# Trick Sheet¶

This page contains concise ways to manipulate data in Python that can save you time and code.

## Clamp Function¶

A **clamp function** (`clamp(x, minimum, maximum)`

) lets you constrain the value
of an input to a range. If I want to clamp a value *x* between 1 and 5, the
outputs of clamp(*x*, 1, 5) would look like:

x | clamp(x, 1, 5) |
---|---|

0 | 1 |

1 | 1 |

4 | 4 |

8 | 5 |

Writing this kind of function will be helpful in all kinds of places in 6.101. A straightforward way we could write this is by checking whether the value is below the min or above the max and returning the appropriate boundary.

```
def clamp(x, minimum, maximum):
"""
Returns x if minimum < x < maximum. Otherwise, returns the appropriate
boundary.
"""
if x < minimum:
return minimum
if x > maximum:
return maximum
return x
```

However, notice that the built-in min and max functions achieve a one-sided clamp, half the work of our two-sided clamp above.

```
def clamp_left(x, minimum):
"""
Returns x if x > minimum. Otherwise, returns minimum.
"""
return max(x, minimum)
def clamp_right(x, maximum):
"""
Returns x if x < maximum. Otherwise, returns maximum.
"""
return min(x, maximum)
```

It turns out we can combine `min`

and `max`

together to make an elegant clamp
function by just nesting one inside the other! I like to structure the clamp
with the `max`

function on the outside and the minimum value on the left, so
that the clamp looks like the statement `minimum < x < maximum`

.

```
def clamp(x, minimum, maximum):
"""
Returns x if minimum < x < maximum. Otherwise, returns the appropriate
boundary.
"""
return max(minimum, min(x, maximum))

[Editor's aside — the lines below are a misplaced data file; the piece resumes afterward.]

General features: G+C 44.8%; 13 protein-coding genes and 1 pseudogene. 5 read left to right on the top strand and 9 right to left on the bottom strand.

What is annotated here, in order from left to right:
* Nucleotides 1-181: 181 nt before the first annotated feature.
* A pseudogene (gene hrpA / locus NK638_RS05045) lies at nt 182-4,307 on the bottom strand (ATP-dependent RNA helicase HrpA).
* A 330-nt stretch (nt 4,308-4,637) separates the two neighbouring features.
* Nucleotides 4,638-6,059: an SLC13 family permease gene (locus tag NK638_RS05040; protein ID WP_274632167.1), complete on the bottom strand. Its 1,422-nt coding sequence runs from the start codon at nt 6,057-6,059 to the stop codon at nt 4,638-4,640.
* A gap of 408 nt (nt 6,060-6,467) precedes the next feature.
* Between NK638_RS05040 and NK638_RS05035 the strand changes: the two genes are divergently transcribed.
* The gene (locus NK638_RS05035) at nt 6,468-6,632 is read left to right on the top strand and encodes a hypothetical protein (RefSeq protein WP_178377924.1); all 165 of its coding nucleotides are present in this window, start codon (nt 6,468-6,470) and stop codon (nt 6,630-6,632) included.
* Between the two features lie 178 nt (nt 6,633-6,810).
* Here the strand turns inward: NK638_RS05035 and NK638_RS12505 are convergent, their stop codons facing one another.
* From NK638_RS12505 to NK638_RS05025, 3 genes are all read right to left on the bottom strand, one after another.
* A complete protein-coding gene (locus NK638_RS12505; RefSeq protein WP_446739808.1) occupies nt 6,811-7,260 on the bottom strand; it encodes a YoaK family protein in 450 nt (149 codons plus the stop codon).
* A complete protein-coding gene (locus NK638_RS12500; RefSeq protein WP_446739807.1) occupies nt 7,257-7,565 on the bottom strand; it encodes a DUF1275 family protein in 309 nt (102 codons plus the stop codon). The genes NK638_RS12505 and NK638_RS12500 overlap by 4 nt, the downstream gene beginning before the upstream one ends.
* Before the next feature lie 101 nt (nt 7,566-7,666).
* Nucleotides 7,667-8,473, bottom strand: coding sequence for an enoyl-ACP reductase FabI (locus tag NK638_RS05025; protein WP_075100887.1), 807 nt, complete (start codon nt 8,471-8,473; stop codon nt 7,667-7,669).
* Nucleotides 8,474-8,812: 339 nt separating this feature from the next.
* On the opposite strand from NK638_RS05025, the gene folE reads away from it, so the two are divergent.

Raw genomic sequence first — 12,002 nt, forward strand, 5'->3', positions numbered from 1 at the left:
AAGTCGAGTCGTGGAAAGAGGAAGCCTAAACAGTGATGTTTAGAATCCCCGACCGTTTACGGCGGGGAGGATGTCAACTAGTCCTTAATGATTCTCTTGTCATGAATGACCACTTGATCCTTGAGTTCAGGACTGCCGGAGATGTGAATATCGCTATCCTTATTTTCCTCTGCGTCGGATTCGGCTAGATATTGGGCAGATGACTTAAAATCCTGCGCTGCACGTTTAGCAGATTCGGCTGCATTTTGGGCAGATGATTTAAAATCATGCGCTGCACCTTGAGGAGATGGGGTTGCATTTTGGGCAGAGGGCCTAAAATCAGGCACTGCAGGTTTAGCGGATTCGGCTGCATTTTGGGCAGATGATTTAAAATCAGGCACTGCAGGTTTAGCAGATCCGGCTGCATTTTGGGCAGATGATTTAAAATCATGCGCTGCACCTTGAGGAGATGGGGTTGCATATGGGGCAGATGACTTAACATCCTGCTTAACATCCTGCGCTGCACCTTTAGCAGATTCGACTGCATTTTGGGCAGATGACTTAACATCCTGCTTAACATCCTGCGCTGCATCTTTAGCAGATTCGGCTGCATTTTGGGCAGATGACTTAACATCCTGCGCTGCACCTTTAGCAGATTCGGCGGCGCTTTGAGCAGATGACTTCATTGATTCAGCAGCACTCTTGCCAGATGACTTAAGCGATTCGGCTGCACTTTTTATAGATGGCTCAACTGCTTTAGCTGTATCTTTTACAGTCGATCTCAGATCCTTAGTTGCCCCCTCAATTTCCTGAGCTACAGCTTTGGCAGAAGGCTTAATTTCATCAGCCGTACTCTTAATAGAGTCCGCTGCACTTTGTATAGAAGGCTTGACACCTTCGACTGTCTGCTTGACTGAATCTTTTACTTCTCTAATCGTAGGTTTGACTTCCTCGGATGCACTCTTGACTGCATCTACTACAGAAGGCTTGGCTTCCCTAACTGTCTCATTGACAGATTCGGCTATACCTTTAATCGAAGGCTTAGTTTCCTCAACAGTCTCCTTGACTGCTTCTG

```

You don't need to write this as a function if you don't want to! Say we have a
list `data`

of variable length. Now, we have a nice way to make sure whatever
index we provide can access a valid data point.

```
def access_data(index):
"""Returns the nearest data point to index."""
return data[max(0, min(index, len(data)))]
```

### Range Check¶

Sometimes we just want to check if a value is in a range instead of clamping it.
A simple way to do this in Python is with a comparison. Operators like `<`

and
`==`

wil let you string together three values in a single comparison.

If we want to check whether x is within 1 and 5, we can use `1 <= x <= 5`

,
like so:

```
>>> x = 10
>>> 1 <= x <= 5
False
>>> x = 3
>>> 1 <= x <= 5
True
```

## Infinity¶

Python has a way to represent infinity, which might be helpful to you to specify
values that are invalid or out-of-bounds when looping through a data structure.
To use this value, use `float('inf')`

.

```
>>> # Using infinity for players with invalid scores
>>> scores = [15, float('inf'), 20, 3, float('inf'), 30]
>>> min(scores)
3
```